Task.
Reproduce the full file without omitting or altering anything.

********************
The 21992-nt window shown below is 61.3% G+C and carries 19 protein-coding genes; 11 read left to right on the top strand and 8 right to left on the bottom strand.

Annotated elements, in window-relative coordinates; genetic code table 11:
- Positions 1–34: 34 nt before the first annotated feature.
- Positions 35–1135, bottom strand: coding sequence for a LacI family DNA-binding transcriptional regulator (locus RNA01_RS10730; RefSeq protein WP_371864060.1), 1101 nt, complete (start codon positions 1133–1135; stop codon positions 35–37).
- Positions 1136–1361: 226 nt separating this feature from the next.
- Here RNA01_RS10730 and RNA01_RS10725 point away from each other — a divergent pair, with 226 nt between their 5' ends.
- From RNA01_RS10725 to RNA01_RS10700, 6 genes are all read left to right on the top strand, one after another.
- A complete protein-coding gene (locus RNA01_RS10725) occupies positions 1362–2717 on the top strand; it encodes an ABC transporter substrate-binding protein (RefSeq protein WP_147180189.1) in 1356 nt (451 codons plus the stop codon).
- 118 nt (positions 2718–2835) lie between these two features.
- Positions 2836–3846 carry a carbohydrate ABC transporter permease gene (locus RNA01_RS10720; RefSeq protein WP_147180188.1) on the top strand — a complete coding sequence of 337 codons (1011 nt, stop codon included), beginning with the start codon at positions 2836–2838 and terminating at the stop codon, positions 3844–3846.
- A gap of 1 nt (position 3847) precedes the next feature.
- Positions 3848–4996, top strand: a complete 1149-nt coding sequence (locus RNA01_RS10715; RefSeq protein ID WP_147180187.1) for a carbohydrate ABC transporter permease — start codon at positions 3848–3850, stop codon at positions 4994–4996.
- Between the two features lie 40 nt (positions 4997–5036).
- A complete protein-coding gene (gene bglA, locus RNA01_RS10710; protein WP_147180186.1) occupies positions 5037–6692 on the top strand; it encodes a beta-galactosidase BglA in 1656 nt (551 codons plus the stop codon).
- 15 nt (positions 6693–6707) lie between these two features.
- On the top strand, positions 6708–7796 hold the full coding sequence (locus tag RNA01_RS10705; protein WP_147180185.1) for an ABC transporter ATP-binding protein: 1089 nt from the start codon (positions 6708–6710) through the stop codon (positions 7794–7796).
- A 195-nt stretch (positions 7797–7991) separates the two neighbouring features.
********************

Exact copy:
The 21992-nt window shown below is 61.3% G+C and carries 19 protein-coding genes; 11 read left to right on the top strand and 8 right to left on the bottom strand.

Annotated elements, in window-relative coordinates; genetic code table 11:
- Positions 1–34: 34 nt before the first annotated feature.
- Positions 35–1135, bottom strand: coding sequence for a LacI family DNA-binding transcriptional regulator (locus RNA01_RS10730; RefSeq protein WP_371864060.1), 1101 nt, complete (start codon positions 1133–1135; stop codon positions 35–37).
- Positions 1136–1361: 226 nt separating this feature from the next.
- Here RNA01_RS10730 and RNA01_RS10725 point away from each other — a divergent pair, with 226 nt between their 5' ends.
- From RNA01_RS10725 to RNA01_RS10700, 6 genes are all read left to right on the top strand, one after another.
- A complete protein-coding gene (locus RNA01_RS10725) occupies positions 1362–2717 on the top strand; it encodes an ABC transporter substrate-binding protein (RefSeq protein WP_147180189.1) in 1356 nt (451 codons plus the stop codon).
- 118 nt (positions 2718–2835) lie between these two features.
- Positions 2836–3846 carry a carbohydrate ABC transporter permease gene (locus RNA01_RS10720; RefSeq protein WP_147180188.1) on the top strand — a complete coding sequence of 337 codons (1011 nt, stop codon included), beginning with the start codon at positions 2836–2838 and terminating at the stop codon, positions 3844–3846.
- A gap of 1 nt (position 3847) precedes the next feature.
- Positions 3848–4996, top strand: a complete 1149-nt coding sequence (locus RNA01_RS10715; RefSeq protein ID WP_147180187.1) for a carbohydrate ABC transporter permease — start codon at positions 3848–3850, stop codon at positions 4994–4996.
- Between the two features lie 40 nt (positions 4997–5036).
- A complete protein-coding gene (gene bglA, locus RNA01_RS10710; protein WP_147180186.1) occupies positions 5037–6692 on the top strand; it encodes a beta-galactosidase BglA in 1656 nt (551 codons plus the stop codon).
- 15 nt (positions 6693–6707) lie between these two features.
- On the top strand, positions 6708–7796 hold the full coding sequence (locus tag RNA01_RS10705; protein WP_147180185.1) for an ABC transporter ATP-binding protein: 1089 nt from the start codon (positions 6708–6710) through the stop codon (positions 7794–7796).
- A 195-nt stretch (positions 7797–7991) separates the two neighbouring features.